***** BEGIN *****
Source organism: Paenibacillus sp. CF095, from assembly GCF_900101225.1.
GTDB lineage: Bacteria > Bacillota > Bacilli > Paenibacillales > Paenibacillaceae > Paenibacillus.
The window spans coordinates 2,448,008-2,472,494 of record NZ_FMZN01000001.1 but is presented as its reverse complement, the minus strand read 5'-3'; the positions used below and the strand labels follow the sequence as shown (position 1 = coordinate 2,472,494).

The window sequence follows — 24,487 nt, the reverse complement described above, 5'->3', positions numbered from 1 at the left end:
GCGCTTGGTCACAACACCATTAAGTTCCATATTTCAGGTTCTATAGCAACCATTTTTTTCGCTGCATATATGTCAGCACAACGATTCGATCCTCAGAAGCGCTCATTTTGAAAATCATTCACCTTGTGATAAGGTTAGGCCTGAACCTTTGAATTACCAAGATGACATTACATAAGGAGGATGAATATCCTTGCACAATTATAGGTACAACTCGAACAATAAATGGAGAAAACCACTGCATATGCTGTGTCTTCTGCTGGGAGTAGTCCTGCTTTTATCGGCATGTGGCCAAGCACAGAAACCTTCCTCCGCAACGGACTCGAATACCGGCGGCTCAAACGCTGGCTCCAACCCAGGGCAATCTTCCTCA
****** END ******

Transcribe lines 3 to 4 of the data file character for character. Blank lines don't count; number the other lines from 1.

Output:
The window spans coordinates 2,448,008-2,472,494 of record NZ_FMZN01000001.1 but is presented as its reverse complement, the minus strand read 5'-3'; the positions used below and the strand labels follow the sequence as shown (position 1 = coordinate 2,472,494).

The window sequence follows — 24,487 nt, the reverse complement described above, 5'->3', positions numbered from 1 at the left end: